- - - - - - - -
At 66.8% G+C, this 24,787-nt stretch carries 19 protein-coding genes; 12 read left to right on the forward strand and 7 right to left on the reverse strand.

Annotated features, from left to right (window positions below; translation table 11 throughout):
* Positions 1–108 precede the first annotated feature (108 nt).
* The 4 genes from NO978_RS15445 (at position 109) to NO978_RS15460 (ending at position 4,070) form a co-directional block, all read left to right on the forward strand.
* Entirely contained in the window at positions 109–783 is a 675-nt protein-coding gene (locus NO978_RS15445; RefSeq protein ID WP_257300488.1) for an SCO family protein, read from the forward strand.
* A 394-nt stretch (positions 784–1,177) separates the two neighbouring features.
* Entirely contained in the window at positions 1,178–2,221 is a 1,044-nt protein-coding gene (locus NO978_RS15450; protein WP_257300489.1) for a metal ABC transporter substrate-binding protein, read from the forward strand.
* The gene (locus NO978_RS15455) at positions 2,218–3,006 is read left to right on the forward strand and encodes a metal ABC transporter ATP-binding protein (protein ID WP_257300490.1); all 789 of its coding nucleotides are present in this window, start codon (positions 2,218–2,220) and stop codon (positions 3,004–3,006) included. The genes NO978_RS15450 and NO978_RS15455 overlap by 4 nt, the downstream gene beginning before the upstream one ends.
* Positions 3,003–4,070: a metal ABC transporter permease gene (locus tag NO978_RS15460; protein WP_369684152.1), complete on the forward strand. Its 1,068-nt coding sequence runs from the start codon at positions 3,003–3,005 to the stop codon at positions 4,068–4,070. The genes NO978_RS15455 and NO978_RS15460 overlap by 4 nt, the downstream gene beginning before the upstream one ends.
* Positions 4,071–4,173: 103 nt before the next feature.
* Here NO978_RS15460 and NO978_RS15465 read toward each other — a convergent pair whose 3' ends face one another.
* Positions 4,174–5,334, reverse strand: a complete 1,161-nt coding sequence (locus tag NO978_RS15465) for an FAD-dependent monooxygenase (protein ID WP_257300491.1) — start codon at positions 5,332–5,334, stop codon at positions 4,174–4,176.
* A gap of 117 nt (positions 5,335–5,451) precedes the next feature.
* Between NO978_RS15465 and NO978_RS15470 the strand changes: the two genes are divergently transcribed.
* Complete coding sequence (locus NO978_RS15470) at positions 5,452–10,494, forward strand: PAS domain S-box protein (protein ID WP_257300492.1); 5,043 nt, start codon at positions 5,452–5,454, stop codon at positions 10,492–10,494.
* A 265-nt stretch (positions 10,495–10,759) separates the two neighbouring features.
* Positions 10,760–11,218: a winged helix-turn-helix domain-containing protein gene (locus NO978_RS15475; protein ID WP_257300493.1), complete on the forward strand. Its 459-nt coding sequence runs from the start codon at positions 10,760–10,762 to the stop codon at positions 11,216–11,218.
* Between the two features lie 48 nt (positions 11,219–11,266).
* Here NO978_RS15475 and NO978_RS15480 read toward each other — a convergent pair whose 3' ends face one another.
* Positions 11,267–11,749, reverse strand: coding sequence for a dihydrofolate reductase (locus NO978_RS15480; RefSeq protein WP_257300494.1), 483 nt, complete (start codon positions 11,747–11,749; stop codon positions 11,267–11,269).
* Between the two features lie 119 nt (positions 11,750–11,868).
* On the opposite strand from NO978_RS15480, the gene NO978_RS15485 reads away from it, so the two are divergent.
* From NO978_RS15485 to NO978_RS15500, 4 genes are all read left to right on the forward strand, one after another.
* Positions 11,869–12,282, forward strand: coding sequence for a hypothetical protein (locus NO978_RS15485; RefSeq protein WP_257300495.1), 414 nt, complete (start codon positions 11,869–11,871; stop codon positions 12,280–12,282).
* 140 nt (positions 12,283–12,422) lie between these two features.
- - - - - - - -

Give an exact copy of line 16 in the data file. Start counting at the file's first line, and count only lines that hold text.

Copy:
* A 265-nt stretch (positions 10,495–10,759) separates the two neighbouring features.